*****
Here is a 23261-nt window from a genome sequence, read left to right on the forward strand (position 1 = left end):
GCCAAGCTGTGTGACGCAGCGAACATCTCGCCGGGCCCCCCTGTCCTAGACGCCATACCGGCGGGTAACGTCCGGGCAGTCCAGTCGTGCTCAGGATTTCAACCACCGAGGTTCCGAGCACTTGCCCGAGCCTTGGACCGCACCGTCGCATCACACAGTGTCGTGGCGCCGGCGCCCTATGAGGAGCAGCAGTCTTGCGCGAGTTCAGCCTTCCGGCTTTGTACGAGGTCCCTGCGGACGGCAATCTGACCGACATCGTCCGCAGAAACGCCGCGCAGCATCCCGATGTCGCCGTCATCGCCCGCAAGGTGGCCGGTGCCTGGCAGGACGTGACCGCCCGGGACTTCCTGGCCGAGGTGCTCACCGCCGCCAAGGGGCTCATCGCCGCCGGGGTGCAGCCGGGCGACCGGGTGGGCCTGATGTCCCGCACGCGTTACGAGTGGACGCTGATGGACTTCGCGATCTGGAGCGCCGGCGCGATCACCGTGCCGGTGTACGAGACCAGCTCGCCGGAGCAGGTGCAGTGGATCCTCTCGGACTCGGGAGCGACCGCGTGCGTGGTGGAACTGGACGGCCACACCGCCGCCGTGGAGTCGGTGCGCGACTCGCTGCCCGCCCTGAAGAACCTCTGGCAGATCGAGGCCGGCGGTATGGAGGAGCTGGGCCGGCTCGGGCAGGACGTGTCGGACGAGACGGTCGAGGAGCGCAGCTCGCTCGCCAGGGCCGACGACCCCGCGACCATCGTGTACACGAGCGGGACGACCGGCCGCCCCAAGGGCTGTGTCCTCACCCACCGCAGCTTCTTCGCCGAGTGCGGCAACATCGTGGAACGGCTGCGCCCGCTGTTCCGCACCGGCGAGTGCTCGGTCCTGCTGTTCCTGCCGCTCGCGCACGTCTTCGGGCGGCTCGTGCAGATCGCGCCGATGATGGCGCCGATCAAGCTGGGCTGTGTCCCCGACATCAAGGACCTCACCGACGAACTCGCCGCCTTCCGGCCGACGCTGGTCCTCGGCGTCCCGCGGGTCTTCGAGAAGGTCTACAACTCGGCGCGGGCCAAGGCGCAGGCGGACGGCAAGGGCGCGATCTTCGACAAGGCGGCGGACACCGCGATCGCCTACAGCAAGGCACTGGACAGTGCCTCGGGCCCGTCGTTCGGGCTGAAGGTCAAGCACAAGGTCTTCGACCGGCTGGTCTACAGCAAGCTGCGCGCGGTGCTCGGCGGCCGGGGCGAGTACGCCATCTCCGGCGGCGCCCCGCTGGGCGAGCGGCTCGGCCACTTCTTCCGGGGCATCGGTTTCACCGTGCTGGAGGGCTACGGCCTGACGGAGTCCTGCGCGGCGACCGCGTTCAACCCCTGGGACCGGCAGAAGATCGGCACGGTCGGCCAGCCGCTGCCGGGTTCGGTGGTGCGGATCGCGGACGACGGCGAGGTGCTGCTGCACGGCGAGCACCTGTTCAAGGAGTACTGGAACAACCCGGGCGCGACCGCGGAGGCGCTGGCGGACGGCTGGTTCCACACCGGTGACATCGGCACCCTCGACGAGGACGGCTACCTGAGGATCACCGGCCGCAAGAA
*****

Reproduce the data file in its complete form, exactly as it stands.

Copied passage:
Here is a 23261-nt window from a genome sequence, read left to right on the forward strand (position 1 = left end):
GCCAAGCTGTGTGACGCAGCGAACATCTCGCCGGGCCCCCCTGTCCTAGACGCCATACCGGCGGGTAACGTCCGGGCAGTCCAGTCGTGCTCAGGATTTCAACCACCGAGGTTCCGAGCACTTGCCCGAGCCTTGGACCGCACCGTCGCATCACACAGTGTCGTGGCGCCGGCGCCCTATGAGGAGCAGCAGTCTTGCGCGAGTTCAGCCTTCCGGCTTTGTACGAGGTCCCTGCGGACGGCAATCTGACCGACATCGTCCGCAGAAACGCCGCGCAGCATCCCGATGTCGCCGTCATCGCCCGCAAGGTGGCCGGTGCCTGGCAGGACGTGACCGCCCGGGACTTCCTGGCCGAGGTGCTCACCGCCGCCAAGGGGCTCATCGCCGCCGGGGTGCAGCCGGGCGACCGGGTGGGCCTGATGTCCCGCACGCGTTACGAGTGGACGCTGATGGACTTCGCGATCTGGAGCGCCGGCGCGATCACCGTGCCGGTGTACGAGACCAGCTCGCCGGAGCAGGTGCAGTGGATCCTCTCGGACTCGGGAGCGACCGCGTGCGTGGTGGAACTGGACGGCCACACCGCCGCCGTGGAGTCGGTGCGCGACTCGCTGCCCGCCCTGAAGAACCTCTGGCAGATCGAGGCCGGCGGTATGGAGGAGCTGGGCCGGCTCGGGCAGGACGTGTCGGACGAGACGGTCGAGGAGCGCAGCTCGCTCGCCAGGGCCGACGACCCCGCGACCATCGTGTACACGAGCGGGACGACCGGCCGCCCCAAGGGCTGTGTCCTCACCCACCGCAGCTTCTTCGCCGAGTGCGGCAACATCGTGGAACGGCTGCGCCCGCTGTTCCGCACCGGCGAGTGCTCGGTCCTGCTGTTCCTGCCGCTCGCGCACGTCTTCGGGCGGCTCGTGCAGATCGCGCCGATGATGGCGCCGATCAAGCTGGGCTGTGTCCCCGACATCAAGGACCTCACCGACGAACTCGCCGCCTTCCGGCCGACGCTGGTCCTCGGCGTCCCGCGGGTCTTCGAGAAGGTCTACAACTCGGCGCGGGCCAAGGCGCAGGCGGACGGCAAGGGCGCGATCTTCGACAAGGCGGCGGACACCGCGATCGCCTACAGCAAGGCACTGGACAGTGCCTCGGGCCCGTCGTTCGGGCTGAAGGTCAAGCACAAGGTCTTCGACCGGCTGGTCTACAGCAAGCTGCGCGCGGTGCTCGGCGGCCGGGGCGAGTACGCCATCTCCGGCGGCGCCCCGCTGGGCGAGCGGCTCGGCCACTTCTTCCGGGGCATCGGTTTCACCGTGCTGGAGGGCTACGGCCTGACGGAGTCCTGCGCGGCGACCGCGTTCAACCCCTGGGACCGGCAGAAGATCGGCACGGTCGGCCAGCCGCTGCCGGGTTCGGTGGTGCGGATCGCGGACGACGGCGAGGTGCTGCTGCACGGCGAGCACCTGTTCAAGGAGTACTGGAACAACCCGGGCGCGACCGCGGAGGCGCTGGCGGACGGCTGGTTCCACACCGGTGACATCGGCACCCTCGACGAGGACGGCTACCTGAGGATCACCGGCCGCAAGAA